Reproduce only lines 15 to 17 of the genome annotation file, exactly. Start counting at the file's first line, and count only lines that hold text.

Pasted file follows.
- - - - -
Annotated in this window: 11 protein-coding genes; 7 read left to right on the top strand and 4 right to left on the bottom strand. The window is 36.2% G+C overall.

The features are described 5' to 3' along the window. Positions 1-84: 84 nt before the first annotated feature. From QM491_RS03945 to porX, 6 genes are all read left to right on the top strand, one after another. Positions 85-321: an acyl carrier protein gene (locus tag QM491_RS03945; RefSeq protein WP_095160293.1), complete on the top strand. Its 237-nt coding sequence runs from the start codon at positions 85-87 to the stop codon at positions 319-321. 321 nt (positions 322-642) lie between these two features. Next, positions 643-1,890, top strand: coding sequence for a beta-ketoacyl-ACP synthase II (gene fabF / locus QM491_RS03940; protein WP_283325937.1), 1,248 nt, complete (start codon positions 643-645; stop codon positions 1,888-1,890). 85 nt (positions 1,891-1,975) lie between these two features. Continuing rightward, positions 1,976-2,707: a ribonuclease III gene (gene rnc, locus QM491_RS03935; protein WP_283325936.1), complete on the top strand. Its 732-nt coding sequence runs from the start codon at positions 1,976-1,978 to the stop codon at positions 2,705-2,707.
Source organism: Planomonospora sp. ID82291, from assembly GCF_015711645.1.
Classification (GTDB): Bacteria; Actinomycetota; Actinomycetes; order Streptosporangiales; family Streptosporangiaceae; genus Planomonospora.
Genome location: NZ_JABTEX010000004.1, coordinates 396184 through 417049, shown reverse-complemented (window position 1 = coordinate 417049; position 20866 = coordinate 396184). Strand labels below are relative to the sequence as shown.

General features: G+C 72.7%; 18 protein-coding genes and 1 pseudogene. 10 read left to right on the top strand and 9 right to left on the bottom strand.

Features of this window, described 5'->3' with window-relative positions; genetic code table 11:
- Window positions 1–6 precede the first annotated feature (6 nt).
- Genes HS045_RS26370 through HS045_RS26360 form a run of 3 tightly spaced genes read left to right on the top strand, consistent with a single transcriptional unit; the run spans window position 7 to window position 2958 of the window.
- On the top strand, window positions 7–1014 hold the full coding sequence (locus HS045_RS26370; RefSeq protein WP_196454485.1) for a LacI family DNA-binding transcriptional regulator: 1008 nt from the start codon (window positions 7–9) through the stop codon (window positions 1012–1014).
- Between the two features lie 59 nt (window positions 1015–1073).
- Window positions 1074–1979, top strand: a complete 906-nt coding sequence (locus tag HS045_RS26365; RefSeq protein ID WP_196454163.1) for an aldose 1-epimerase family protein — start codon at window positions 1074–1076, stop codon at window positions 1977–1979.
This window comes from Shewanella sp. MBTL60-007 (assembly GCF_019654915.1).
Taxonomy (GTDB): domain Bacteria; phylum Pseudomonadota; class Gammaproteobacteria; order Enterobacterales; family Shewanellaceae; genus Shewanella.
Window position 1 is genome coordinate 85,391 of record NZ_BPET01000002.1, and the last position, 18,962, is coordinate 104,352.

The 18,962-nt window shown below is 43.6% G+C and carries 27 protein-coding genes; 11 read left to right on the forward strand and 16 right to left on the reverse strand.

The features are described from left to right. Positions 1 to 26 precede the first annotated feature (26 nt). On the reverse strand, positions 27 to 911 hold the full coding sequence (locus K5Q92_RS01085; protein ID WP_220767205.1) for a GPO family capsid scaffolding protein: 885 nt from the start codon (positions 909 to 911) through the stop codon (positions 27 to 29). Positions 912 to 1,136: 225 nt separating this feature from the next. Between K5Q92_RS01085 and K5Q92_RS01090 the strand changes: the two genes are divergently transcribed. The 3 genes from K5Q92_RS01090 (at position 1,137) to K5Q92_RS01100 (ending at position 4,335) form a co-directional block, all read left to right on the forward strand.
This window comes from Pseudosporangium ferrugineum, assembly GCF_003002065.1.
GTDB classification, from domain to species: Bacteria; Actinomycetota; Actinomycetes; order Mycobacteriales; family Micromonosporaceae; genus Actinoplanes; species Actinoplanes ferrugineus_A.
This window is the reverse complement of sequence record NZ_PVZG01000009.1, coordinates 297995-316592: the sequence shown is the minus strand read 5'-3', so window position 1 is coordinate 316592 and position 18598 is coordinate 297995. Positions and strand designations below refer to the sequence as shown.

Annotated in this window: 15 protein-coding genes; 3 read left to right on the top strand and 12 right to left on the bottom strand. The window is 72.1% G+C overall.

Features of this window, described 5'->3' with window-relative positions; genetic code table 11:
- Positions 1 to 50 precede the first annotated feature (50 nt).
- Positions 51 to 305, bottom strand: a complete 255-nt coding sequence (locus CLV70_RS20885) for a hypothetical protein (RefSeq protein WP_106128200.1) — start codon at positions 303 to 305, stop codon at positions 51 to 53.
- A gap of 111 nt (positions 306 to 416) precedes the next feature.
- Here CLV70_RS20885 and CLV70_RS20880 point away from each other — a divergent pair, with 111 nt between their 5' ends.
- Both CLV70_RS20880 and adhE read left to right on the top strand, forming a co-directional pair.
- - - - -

Window position 1 is genome coordinate 85,391 of record NZ_BPET01000002.1, and the last position, 18,962, is coordinate 104,352.

The 18,962-nt window shown below is 43.6% G+C and carries 27 protein-coding genes; 11 read left to right on the forward strand and 16 right to left on the reverse strand.

The features are described from left to right. Positions 1 to 26 precede the first annotated feature (26 nt). On the reverse strand, positions 27 to 911 hold the full coding sequence (locus K5Q92_RS01085; protein ID WP_220767205.1) for a GPO family capsid scaffolding protein: 885 nt from the start codon (positions 909 to 911) through the stop codon (positions 27 to 29). Positions 912 to 1,136: 225 nt separating this feature from the next. Between K5Q92_RS01085 and K5Q92_RS01090 the strand changes: the two genes are divergently transcribed. The 3 genes from K5Q92_RS01090 (at position 1,137) to K5Q92_RS01100 (ending at position 4,335) form a co-directional block, all read left to right on the forward strand.